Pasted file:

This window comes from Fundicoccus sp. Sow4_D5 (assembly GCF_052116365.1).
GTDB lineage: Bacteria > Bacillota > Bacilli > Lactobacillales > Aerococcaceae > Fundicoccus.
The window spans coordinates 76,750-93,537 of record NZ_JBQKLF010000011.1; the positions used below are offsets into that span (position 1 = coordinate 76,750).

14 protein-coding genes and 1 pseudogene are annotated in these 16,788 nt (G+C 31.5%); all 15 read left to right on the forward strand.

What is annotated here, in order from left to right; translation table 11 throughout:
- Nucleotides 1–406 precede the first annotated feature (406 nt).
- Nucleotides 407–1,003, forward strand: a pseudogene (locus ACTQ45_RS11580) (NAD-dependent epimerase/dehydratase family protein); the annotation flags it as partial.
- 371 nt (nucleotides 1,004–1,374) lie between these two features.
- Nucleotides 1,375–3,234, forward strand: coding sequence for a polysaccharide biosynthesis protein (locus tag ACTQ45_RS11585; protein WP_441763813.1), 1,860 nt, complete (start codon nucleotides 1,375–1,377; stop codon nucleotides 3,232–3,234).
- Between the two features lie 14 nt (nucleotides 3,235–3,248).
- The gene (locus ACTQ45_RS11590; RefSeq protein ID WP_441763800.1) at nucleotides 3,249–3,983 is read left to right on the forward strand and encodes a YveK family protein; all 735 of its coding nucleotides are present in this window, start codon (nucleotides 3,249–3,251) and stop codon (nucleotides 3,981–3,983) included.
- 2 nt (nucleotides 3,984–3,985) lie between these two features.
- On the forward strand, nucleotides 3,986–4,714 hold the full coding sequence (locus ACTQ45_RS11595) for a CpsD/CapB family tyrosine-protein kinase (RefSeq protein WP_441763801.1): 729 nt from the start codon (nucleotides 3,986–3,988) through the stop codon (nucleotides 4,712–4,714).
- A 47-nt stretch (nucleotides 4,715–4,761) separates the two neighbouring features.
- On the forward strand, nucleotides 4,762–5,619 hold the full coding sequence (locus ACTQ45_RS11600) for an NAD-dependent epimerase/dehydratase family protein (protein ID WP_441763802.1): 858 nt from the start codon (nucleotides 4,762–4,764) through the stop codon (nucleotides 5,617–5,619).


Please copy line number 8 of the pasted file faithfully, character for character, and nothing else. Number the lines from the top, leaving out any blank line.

- 371 nt (nucleotides 1,004–1,374) lie between these two features.